Every so often when I hear about a new gem, someone reports a bug, or when reading about new goodies in a gem, I'm like: lemme try!
This is when an imaginary timer starts…
TTR to the rescue
The timer will stop when my cursor is at a REPL-prompt and I can actually try out the stuff I just read about.
The total time elapsed at this point we'll call
TTR, or "Time To REPL". As you can learn a lot from lemme-try sessions, our aim is to make the TTR as low as possible.
Let's look at the steps involved in a typical TTR for Ruby:
- open a terminal
- ensure the relevant gem is installed
- start irb
- require the gem
- stop the time!
Hmmm, quite some steps and typing involved just to try something out. Not a good TTR-score!
Moreover: the steps are slightly different when I want to try multiple gems at once. Things get even more complex when I need specific versions. (In that case it's probably better to write a Gemfile and let bundler sort it out).
All in all not a great experience and as with all cumbersome workflows: you do them less often or stop doing them altogether.
Fewer lemme-try sessions: boooh!
When in doubt…
What if we could put decision fatigue to good use and make it actually hard to not give in to the impulse of trying things out on a REPL? That's right: a consistent TTR of a couple of seconds. When in doubt, try it out!
Well, I wrote a thing…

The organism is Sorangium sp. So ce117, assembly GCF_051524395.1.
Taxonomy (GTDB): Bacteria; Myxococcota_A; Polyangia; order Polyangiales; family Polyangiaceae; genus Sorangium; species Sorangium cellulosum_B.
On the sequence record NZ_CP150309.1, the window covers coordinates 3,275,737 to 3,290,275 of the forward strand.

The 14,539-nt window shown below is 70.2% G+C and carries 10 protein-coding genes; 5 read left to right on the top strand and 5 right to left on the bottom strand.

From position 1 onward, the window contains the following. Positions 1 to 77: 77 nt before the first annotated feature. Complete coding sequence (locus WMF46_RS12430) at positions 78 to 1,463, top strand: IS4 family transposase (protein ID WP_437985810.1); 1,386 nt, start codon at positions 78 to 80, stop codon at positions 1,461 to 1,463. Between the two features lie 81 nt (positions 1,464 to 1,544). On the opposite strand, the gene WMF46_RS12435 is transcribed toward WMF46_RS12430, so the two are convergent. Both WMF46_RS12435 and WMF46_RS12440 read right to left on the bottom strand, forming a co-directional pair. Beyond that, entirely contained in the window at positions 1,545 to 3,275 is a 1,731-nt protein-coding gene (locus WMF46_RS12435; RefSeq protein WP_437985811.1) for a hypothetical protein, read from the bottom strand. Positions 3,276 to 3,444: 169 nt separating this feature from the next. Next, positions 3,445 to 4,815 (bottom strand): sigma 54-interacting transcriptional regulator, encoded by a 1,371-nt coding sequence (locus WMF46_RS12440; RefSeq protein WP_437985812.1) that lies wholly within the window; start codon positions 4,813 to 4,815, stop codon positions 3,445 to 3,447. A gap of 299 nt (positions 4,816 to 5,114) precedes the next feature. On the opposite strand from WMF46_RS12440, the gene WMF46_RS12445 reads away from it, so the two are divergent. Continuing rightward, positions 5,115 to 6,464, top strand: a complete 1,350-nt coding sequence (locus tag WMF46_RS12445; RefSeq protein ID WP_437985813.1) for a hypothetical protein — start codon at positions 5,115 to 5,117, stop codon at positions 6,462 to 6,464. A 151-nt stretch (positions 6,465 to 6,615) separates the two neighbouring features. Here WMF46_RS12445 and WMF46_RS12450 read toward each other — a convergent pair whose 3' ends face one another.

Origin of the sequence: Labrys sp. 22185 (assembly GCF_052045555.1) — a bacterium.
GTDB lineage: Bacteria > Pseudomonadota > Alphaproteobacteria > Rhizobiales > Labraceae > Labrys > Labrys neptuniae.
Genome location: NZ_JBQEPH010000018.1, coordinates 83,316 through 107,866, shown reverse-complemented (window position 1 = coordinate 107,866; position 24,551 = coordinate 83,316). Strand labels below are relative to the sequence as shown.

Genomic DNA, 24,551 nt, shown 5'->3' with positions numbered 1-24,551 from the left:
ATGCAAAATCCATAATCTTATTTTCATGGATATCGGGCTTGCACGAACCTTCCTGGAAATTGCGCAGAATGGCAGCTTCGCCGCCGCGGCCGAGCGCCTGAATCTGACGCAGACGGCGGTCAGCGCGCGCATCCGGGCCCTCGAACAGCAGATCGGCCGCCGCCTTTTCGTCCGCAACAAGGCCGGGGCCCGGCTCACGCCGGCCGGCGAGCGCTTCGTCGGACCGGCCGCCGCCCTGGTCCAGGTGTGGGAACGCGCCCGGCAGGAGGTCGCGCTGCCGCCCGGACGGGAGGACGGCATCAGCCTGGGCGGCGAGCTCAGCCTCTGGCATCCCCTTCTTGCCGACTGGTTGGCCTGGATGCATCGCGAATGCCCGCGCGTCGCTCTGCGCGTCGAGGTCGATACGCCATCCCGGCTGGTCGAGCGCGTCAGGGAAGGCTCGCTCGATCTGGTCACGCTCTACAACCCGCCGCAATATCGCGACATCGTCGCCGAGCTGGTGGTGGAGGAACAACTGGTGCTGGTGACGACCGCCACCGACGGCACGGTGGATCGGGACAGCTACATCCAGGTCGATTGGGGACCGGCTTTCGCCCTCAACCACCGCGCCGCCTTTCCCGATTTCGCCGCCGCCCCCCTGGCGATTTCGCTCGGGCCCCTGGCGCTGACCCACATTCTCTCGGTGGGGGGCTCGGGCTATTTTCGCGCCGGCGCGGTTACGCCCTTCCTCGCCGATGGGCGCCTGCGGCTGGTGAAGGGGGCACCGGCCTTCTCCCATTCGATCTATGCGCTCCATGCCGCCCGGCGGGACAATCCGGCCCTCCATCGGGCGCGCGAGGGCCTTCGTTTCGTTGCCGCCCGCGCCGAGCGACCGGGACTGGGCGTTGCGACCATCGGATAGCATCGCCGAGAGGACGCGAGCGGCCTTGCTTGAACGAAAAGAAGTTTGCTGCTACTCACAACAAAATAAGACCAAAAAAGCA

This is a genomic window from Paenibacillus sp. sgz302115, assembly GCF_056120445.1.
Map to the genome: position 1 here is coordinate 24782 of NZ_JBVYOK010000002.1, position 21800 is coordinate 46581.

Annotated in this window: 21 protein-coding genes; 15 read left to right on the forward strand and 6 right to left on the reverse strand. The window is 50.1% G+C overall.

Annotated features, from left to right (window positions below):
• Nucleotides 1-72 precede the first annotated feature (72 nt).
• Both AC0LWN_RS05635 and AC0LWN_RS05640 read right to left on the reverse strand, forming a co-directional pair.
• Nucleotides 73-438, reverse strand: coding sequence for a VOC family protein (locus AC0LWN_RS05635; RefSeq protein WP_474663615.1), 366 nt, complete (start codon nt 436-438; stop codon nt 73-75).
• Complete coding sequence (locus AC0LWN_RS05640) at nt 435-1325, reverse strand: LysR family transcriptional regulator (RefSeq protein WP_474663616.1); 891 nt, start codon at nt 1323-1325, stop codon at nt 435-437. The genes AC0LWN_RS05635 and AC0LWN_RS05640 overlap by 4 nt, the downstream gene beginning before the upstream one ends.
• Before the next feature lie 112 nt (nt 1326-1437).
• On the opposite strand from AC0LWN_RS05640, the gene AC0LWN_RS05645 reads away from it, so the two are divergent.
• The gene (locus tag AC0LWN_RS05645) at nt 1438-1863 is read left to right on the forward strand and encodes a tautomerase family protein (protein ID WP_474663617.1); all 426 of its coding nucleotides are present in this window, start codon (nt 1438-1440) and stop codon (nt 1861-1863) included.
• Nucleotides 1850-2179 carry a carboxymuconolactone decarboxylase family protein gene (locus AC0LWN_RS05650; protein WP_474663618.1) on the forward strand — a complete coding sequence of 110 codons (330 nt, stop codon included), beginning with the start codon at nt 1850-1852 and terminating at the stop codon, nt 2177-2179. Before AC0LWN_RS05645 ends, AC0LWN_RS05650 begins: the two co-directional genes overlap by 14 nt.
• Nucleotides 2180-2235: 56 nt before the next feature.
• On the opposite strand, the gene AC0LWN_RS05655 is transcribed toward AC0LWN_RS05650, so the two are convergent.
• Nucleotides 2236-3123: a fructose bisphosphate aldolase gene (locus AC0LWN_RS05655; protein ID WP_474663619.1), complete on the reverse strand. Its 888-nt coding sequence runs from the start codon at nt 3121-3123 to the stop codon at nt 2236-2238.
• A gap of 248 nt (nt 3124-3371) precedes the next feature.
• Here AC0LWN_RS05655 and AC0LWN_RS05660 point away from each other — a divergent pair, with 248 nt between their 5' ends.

Lemme-pry is a gem meant to make the lemme-try workflow quick and consistent. It's inspired by Clojure's lein-try and uses Pry, which is essentialy IRB on steroids. Source-code browsing, syntax highlighting, gist integration among a whole lot more: Pry has it.
Let's install it and see how to play with Active Support for example:
$ gem install lemme-pry $ lemme-pry activesupport ...crunching gems... Using activesupport 5.1.1 (was 4.2.6) ...  pry(main)> 1.second => 1 second
💥 That's it: one simple command and you have AS at your fingertips!
A version can be specified like you would in a Gemfile:
$ lemme-pry activesupport '~> 4.2'
Want multiple gems? Just ask:
$ lemme-pry activesupport '~> 4.2' redis
stick it in a pipe
While trying one or more gems is nice and dandy, sometimes you need a bit more context. For cases like this you can pipe-in a script. It will eval every line on the REPL, after which it's your turn:
$ echo 'time = Time.now' | lemme-pry ...initing stuff...  pry(main)> time 2017-05-25 18:23:40 +0200
This is ideal for sharing scripts with other contributors that need to follow-along (think bug-reports, tutorials etc).
$ gist -r 76955c57512c1e4ac01cdd913b76c92d | lemme-pry ....  pry(main)>
If you need gems in these scripts you can use Bundler's inline gemfile capabilities.
This allows you to have the benefits of bundler even for simple scripts:
#!/usr/bin/env ruby require 'bundler/inline' gemfile(true) do source 'https://rubygems.org' gem 'activesupport', require: 'active_support/all' end # Actual stuff you want to do starts here...
Under the hood lemme-pry uses bundler-inline scripts extensively so generating a template is just a flag away:
$ lemme-pry --inline activesupport > script-using-as.rb
Bundler-inline is awesome and lemme-pry makes it easy for you to generate a template you can base your script on.
put it on Rails
Last but not least you can use lemme-pry within your project.
Say for example I want to share a script with teammembers to show how a bug manifests itself:
# issue-12.rb require './config/environment' # load Rails @ann = User.find(1) # this crashes @sub = Subscription.create(user: @ann).pay!
For teammembers to see what's wrong and inspect from the REPL, they can execute:
# requires `lemme-pry` to be be added to the project's Gemfile $ cat issue-12.rb | bundle exec lemme-pry
A very powerful way to get on the same page with other developers!
Give it a spin and start pry-ing!